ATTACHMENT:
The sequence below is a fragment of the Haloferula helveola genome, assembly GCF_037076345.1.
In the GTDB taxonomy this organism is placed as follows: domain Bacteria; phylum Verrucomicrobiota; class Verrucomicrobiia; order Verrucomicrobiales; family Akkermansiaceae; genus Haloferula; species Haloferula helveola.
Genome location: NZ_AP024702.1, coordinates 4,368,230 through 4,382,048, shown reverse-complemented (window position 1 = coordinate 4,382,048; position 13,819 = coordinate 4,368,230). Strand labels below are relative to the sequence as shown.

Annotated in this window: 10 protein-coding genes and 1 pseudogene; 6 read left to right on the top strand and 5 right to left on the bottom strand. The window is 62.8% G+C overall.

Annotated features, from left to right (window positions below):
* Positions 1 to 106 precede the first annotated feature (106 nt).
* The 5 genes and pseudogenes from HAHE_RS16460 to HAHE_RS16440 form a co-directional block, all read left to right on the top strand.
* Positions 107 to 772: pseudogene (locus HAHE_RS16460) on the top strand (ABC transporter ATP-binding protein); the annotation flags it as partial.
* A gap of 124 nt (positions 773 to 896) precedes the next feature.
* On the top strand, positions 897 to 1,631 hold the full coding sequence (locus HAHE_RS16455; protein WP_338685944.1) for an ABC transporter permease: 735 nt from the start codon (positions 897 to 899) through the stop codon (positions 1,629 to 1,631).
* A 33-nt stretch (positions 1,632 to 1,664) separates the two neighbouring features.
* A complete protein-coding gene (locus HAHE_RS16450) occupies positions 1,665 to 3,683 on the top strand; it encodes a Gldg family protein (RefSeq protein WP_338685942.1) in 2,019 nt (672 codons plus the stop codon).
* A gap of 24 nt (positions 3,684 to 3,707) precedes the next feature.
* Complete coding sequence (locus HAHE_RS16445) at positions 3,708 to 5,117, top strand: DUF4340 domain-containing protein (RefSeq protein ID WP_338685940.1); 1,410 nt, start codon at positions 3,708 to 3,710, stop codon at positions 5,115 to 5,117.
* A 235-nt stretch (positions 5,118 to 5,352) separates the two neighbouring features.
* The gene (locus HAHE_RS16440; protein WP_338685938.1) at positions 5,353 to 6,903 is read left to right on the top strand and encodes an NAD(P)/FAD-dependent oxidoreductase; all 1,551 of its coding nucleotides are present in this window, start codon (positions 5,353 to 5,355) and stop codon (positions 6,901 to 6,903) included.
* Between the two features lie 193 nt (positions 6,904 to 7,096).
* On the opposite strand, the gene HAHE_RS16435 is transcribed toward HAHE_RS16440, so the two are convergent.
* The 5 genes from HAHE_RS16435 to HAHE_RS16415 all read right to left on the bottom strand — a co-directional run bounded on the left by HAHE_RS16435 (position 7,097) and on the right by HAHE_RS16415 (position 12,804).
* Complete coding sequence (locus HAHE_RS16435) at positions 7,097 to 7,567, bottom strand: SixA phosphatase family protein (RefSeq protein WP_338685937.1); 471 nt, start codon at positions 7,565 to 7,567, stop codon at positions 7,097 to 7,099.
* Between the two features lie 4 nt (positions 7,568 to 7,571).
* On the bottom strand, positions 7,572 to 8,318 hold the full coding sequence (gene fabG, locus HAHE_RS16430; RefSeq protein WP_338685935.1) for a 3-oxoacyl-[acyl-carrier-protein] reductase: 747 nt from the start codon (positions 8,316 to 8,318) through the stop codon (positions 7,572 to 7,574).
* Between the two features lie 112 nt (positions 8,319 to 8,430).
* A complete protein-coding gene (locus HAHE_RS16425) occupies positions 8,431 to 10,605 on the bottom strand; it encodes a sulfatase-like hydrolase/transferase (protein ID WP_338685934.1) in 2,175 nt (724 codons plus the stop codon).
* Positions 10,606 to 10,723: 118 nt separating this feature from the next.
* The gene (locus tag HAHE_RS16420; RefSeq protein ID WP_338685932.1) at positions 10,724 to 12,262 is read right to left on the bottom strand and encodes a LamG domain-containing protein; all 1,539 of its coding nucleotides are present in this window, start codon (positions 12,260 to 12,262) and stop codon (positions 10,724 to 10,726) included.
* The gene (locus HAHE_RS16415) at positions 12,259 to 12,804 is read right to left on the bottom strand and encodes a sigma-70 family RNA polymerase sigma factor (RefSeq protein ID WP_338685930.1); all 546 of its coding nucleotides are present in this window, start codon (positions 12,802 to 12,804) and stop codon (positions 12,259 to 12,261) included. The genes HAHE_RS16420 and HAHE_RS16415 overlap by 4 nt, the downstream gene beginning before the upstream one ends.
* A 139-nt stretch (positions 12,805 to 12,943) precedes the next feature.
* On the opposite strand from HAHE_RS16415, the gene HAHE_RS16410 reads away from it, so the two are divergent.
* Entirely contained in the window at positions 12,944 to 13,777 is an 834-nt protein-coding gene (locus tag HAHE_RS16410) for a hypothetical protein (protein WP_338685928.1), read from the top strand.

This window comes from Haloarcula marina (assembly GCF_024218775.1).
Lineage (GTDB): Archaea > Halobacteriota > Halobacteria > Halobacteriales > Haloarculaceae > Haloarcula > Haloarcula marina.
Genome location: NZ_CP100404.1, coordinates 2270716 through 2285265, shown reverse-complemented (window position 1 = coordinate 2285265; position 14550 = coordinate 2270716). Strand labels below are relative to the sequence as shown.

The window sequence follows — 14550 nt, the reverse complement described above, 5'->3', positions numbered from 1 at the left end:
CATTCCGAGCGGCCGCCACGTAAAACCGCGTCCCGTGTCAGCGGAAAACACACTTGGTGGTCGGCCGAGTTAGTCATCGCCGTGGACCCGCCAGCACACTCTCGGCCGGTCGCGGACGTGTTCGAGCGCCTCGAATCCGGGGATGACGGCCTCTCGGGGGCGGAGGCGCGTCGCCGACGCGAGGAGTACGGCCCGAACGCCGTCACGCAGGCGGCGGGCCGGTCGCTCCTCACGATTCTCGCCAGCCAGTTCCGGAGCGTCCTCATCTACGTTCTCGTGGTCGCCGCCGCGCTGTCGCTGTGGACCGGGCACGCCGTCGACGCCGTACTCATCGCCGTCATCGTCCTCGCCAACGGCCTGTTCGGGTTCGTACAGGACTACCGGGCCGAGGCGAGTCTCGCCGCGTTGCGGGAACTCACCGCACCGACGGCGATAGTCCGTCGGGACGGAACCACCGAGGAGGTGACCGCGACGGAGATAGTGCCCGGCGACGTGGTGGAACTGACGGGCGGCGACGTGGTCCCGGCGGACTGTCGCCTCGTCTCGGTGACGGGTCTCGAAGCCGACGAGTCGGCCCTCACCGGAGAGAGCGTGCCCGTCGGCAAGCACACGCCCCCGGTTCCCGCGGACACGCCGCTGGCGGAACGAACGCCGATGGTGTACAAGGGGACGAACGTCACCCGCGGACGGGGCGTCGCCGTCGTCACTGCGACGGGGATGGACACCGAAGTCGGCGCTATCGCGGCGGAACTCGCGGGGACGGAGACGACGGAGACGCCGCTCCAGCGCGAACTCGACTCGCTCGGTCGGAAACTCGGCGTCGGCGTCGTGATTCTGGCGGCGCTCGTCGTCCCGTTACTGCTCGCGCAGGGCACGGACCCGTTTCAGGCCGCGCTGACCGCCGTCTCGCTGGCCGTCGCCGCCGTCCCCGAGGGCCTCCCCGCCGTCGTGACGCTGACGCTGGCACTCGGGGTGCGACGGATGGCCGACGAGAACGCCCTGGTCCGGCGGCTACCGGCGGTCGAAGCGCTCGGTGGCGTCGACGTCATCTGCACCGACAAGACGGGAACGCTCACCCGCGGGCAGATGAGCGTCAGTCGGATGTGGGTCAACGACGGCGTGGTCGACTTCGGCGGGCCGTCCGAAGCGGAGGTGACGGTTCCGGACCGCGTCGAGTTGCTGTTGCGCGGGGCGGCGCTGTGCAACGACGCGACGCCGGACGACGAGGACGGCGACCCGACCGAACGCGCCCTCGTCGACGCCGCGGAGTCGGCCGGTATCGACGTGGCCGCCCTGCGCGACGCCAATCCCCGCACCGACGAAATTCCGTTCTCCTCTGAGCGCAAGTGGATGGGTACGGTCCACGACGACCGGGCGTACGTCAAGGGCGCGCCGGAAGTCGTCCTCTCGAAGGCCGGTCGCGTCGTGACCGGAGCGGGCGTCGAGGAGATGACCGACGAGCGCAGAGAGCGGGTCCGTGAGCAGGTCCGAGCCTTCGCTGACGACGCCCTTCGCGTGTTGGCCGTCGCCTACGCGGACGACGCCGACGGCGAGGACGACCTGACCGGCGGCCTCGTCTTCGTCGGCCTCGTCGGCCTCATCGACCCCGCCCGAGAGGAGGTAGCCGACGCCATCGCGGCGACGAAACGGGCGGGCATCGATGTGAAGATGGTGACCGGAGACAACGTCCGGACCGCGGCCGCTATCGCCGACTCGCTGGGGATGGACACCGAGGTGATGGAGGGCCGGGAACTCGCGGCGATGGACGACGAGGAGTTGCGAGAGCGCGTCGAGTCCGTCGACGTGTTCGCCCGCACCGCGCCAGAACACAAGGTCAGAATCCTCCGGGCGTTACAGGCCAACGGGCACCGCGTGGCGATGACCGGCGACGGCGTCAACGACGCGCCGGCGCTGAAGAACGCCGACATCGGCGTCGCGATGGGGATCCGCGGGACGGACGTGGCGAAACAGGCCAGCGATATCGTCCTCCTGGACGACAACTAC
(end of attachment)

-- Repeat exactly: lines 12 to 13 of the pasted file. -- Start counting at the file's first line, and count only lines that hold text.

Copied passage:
* A complete protein-coding gene (locus HAHE_RS16450) occupies positions 1,665 to 3,683 on the top strand; it encodes a Gldg family protein (RefSeq protein WP_338685942.1) in 2,019 nt (672 codons plus the stop codon).
* A gap of 24 nt (positions 3,684 to 3,707) precedes the next feature.